This story is as old as time: parents try to show their kids “good” music, kids roll their eyes and proceed to put their headphones back on / tune out / leave the room. Whatever that generation’s go-to “blow your parents off” move is... I did the same to my parents and my kids have done the same to me.
For me, my musical journey to date had involved discovering hip hop through Run DMC and rock music through Living Colour. Getting into rock music brought me to many new places, from liking Guns N’ Roses and Motley Crue to INXS and Depeche Mode. One place I had yet to explore, mainly due to “hearing” it so often from my parents, was classic rock.
That all changed when my friend Brian continually talked about how good Led Zeppelin was and I did my best to pretend I knew exactly what he meant. Of course I knew the name Led Zeppelin. In fact, I heard them many times over the years, but I didn’t actually listen.
Luckily, my parents had a few records and tapes I could listen to when they weren’t home or paying attention. I got hooked. (I also listened to their Rolling Stones, The Beatles, Black Sabbath, and Heart records while I was at it…)
My favorite Zeppelin album has to be their sixth, Physical Graffiti, the double album released in 1975. (Listen) It’s a long listen, but I also think it’s the band at their creative peak — exploring and combining many of their styles and influences like Middle Eastern music, funk, metal, jazz, pop, country, folk, blues, and prog rock. It’s quite the journey.
I was overjoyed to come across a used copy at Revolver Records a few years back, as I was browsing the “just in” used crates. It’s a regular spin that we like to enjoy — and by “we” I mean the entire family. Amazing how that worked out!
Here are the notes from my recent focused listens:
Zeppelin kicks off their album with an upbeat groove — wound up, loud blues with lyrics chock full of Robert Plant’s patented sexual double-entendres.
The band continues the high powered album opening with a combination of Southern rock, blues, and metal. Serious swagger. Some of Jimmy Page’s best guitar work, in my opinion.
In My Time of Dying
My oh my, John Bonham’s drum playing starting at around the 3:50 minute mark are some of the craziest beats — literally playing along with the guitar, matching Page’s riffs. The Bonham video I included in the video section below highlights many of the ways he was a unique, innovative, and powerful drummer at the time (and his legend has only grown since he passed away.) It’s a long song, but that passage alone is worth hearing.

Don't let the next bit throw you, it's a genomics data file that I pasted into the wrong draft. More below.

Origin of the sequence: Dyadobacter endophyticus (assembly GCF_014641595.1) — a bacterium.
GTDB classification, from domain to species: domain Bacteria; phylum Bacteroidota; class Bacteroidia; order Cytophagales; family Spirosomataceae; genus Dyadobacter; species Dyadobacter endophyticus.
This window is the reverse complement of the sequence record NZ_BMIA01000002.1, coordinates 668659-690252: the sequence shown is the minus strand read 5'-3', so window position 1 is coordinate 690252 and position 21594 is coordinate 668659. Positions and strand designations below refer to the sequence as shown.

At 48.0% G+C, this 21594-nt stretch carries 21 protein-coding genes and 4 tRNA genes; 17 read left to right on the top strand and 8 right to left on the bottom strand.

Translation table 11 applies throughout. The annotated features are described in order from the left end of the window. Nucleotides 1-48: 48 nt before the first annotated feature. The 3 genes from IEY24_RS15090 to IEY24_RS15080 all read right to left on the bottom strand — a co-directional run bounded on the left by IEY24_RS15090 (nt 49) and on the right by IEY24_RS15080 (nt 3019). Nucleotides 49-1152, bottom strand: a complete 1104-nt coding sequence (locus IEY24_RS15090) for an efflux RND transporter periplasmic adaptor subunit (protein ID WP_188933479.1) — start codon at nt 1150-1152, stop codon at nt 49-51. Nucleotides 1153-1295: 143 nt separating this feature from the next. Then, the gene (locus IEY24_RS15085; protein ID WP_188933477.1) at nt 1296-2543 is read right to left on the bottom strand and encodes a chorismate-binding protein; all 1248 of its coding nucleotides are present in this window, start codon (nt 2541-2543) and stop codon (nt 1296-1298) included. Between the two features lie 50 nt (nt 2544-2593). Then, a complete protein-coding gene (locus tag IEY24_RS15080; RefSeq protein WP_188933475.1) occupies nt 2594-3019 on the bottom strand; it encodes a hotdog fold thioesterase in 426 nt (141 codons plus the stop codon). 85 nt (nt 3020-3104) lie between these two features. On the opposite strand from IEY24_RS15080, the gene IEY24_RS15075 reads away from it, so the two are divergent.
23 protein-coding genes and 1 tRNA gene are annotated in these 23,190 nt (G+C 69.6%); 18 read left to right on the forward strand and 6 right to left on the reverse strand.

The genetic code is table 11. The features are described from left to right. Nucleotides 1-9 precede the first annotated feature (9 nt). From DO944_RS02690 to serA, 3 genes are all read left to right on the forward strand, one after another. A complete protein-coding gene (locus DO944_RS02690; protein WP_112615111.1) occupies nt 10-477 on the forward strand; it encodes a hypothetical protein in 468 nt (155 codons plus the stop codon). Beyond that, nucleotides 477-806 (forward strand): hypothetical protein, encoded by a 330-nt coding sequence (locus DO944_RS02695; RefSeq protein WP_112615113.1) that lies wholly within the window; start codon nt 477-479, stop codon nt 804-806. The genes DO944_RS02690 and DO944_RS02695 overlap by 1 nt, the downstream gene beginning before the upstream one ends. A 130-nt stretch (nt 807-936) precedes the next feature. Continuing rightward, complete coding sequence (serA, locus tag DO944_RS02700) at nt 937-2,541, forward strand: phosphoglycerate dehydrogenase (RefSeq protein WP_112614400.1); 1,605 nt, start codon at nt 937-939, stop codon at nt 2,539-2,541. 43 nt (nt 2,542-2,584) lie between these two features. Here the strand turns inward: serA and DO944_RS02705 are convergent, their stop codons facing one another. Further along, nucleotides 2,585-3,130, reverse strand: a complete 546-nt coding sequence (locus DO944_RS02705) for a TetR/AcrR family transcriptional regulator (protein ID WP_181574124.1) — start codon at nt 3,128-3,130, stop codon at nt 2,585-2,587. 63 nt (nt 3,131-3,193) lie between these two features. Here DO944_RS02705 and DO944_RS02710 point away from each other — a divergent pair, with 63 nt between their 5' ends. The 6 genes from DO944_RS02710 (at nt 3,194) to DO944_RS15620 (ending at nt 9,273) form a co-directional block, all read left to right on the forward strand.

Houses of the Holy
Originally recorded for Zeppelin’s previous album of the same name, it finally made the cut and we’re the better for it, as it’s one of their most popular songs. I hear some pop influence, which definitely carries over into the next song.
Trampled Under Foot
Influenced by Stevie Wonder’s Superstition, this song rocks the funk/Southern rock/blues crossover with serious swagger again — love it.
My favorite Zeppelin song. Absolutely epic in every way. Apparently it was written after a long trip down a straight, seemingly never ending road in the desert of Morocco. We played this song many times on our two cross-country road trips, so it makes total sense. A perfect song for driving. A perfect song.
In the Light
One of the few songs Zeppelin was never able to play live, as they couldn’t replicate the synthesizer sound outside the studio. It was also meant to be a follow-up to “Stairway to Heaven”. Almost orchestral, the psychedelic keys and slow groove would have surely been a crowd pleaser for the era.
Down by the Seaside
Another holdover from a previous recording session, this song slows things down even more after the instrumental interlude of Bron-Yr-Aur. Written almost 40 years ago, the lyrics are still so appropriate for today’s fast paced, over scheduled world:
Ten Years Gone
Lyrically, one of my favorite songs. Like this opening verse:
Then, as it was, then again it will be
And though the course may change sometimes
Rivers always reach the sea